The days of movie videogames that play like a low-res repeat of the movie itself have gone the way of Atari’s infamous “E.T.” release.
Today, movies are only a starting point for games that take players deep into the mythology, characters and world of the franchise.
Activision’s “X-Men: The Official Game,” due to hit shelves next week, recruited screenwriter Zak Penn and longtime comicbook scribe Chris Claremont to create a story that bridges the gap between “X2” and the forthcoming “X-Men: The Last the Stand.” Voice work from actors Patrick Stewart, Hugh Jackman, Alan Cumming and Shawn Ashmore is also included.
Going where the movie (and book) doesn’t is also a selling point for 2K Games’ “The Da Vinci Code” and Electronic Arts’ “Superman Returns,” the latter drawing on both the new Warner film and the Man of Steel’s 67 years of DC Comics mythology. Doing any less invites the scorn of fans and risks financial disaster.
“Consumers seem to be disappointed, and rightfully so, when they play a game and there’s no difference from the movie,” says Chris Gray, exec producer of the “Superman Returns” game. The development team met with director Bryan Singer and looked for elements in the movie that would work as a vidgame. They then brought in elements from the comicbook such as villains Bizarro, Metallo, Mongul and Mr. Mxyzptlk. Star Brandon Routh lent his likeness and voice to the project; fellow cast members Kevin Spacey, Kate Bosworth, Parker Posey and Sam Huntington did voice work only.
“Bryan Singer is a gamer, so he gets it,” Gray says. “He understands the game is the game and the movie is the movie and they’re not the same thing.”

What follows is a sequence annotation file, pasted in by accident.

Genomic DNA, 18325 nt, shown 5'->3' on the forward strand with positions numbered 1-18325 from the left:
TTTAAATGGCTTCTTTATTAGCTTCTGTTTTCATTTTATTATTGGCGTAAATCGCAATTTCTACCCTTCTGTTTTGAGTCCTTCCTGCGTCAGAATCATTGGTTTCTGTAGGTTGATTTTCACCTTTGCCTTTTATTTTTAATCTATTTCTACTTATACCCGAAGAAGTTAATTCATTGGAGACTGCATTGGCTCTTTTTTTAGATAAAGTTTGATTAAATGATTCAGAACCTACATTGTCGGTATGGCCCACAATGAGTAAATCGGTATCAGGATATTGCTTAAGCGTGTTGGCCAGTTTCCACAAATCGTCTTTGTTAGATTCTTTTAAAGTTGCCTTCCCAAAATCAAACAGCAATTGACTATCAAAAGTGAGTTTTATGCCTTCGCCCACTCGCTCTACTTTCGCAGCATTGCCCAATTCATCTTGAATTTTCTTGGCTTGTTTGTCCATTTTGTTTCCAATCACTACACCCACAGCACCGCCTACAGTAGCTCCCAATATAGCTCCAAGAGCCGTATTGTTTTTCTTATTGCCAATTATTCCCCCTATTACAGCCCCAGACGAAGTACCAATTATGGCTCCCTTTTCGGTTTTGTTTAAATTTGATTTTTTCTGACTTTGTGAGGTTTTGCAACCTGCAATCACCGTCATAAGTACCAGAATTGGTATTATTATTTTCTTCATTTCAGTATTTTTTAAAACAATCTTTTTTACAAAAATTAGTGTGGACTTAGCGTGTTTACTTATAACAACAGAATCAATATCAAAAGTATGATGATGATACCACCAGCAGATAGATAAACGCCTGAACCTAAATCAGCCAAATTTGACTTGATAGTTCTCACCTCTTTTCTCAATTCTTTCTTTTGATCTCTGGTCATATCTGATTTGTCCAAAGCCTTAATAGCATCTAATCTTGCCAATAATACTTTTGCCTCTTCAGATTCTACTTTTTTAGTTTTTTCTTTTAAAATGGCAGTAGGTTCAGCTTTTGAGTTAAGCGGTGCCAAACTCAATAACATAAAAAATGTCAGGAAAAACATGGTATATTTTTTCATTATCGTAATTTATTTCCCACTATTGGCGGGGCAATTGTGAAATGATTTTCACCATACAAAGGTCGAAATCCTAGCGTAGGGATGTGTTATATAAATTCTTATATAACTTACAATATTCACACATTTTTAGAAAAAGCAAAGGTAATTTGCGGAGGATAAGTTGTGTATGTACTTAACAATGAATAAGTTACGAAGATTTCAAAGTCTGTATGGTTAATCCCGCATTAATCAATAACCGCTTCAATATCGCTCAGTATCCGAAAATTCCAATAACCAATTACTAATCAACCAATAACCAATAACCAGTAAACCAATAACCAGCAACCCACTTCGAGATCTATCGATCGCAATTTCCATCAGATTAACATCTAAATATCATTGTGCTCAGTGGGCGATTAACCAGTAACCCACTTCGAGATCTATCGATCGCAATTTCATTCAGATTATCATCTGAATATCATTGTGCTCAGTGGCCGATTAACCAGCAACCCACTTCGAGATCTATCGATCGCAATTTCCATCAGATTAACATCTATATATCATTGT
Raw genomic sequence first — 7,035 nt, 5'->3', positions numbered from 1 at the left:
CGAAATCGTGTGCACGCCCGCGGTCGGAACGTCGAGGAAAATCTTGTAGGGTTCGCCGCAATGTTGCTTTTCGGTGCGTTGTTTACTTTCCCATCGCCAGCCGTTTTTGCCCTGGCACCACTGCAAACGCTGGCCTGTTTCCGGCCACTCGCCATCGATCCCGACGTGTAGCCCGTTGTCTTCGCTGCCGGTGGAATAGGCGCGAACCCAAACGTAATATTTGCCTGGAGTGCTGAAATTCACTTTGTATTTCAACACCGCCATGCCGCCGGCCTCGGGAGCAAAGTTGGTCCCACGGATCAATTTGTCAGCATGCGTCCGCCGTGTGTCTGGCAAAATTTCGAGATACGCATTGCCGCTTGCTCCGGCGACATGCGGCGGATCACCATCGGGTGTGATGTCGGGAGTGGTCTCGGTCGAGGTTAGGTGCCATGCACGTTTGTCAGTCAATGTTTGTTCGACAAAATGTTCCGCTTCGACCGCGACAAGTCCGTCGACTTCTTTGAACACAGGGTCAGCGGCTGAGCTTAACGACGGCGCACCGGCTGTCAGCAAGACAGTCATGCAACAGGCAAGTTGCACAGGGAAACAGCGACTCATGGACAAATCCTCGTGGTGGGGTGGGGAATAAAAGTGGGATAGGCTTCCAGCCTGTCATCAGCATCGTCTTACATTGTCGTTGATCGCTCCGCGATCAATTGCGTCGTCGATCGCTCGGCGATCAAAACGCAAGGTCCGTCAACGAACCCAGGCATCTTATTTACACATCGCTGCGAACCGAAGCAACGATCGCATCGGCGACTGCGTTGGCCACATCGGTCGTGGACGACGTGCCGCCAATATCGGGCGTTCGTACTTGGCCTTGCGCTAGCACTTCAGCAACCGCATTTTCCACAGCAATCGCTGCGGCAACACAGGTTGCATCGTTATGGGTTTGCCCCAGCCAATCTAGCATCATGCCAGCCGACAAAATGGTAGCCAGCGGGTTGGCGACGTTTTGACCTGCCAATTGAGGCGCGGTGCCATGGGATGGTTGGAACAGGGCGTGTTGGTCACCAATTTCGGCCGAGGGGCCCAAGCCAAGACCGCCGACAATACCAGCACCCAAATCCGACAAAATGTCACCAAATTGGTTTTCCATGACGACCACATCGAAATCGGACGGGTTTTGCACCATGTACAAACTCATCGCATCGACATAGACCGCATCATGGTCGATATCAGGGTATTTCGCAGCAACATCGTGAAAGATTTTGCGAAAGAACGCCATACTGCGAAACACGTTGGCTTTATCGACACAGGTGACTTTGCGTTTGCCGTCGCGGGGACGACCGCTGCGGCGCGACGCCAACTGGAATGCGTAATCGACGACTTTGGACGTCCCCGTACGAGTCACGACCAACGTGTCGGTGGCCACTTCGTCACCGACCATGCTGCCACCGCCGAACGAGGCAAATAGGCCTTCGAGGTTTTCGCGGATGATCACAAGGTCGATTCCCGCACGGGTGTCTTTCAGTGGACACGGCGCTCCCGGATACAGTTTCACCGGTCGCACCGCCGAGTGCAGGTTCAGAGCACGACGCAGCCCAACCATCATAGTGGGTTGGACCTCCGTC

“For a movie, the most important thing is the story. For a game, the equivalent of story is the game play itself,” adds Penn, an avid gamer. “I don’t care how well written the cut scenes are, if it’s not actually fun to play, I won’t care.” That applies to star power, too. “People don’t buy videogames on the basis of an actor or director, they buy it because it’s fun,” says Jason Hall, senior VP in charge of Warner Bros. Interactive Entertainment
Essential to creating good game play is starting with a universe rich enough for gamers to want to explore for 40 or 50 hours. And while not every movie is suitable for being turned into a game, a good movie with a good game is the surest path to financial success.
“The mass market, the broader audience is more accepting of film games,” says Robin Kaminsky, global head of brand management for Activision. The company takes its licensed properties very seriously for an obvious reason: almost half its revenues in fiscal year 2006 have come from licensed games.
“We only want movie games that are going to be franchises,” she says. “If we’re buying into a universe, we want to make sure we can get more than one game out of it”
Franchises don’t have to be based on the films of today either. “Star Wars” remains a strong game property and Paramount has seen successful games made based on such older films as “The Godfather” and 1979 cult pic “The Warriors.”
“It’s fantastic to have a movie window, but I think people are more and more so tied to those windows they give up the polish a game might need,” says Sandi Isaacs, VP interactive for Viacom Consumer Products. “The Godfather” was delayed but has been released to good reviews and sales. Isaacs says these games have introduced the properties to a young audience and created a spike in DVD sales and new merchandising opportunities.
There are still ways in which games and movies can work together. “There should be hints in the movie that help you with the game. I’d love to have to sit down and watch the movie again if I want to do better at the game,” Penn says.
Marketing also is an area of convergence. “I’ve always been surprised that movie theaters don’t sell movie videogames,” says Hall. “The ‘Superman Returns’ DVD and the videogame should be next to each other on the shelf.”
As the production costs for games skyrocket to the $20 million area, more Hollywood talent will take a stab at working in the medium. Games and movies will also be able to share digital assets such as 3-D models, and build off each other’s marketing efforts.
“The connection is only valuable if the movie is great, and the game has to be a really strong game,” Gray says. “If either one of those don’t hold up, it won’t work for us.”